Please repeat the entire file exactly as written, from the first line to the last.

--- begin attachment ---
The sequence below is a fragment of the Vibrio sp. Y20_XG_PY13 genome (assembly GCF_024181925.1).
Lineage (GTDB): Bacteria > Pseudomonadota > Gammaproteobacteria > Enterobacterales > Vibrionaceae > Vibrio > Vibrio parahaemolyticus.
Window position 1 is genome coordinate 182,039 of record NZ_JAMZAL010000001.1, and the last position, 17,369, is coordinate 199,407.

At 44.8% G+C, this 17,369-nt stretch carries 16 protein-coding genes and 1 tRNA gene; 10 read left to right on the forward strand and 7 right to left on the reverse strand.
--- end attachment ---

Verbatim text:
The sequence below is a fragment of the Vibrio sp. Y20_XG_PY13 genome (assembly GCF_024181925.1).
Lineage (GTDB): Bacteria > Pseudomonadota > Gammaproteobacteria > Enterobacterales > Vibrionaceae > Vibrio > Vibrio parahaemolyticus.
Window position 1 is genome coordinate 182,039 of record NZ_JAMZAL010000001.1, and the last position, 17,369, is coordinate 199,407.

At 44.8% G+C, this 17,369-nt stretch carries 16 protein-coding genes and 1 tRNA gene; 10 read left to right on the forward strand and 7 right to left on the reverse strand.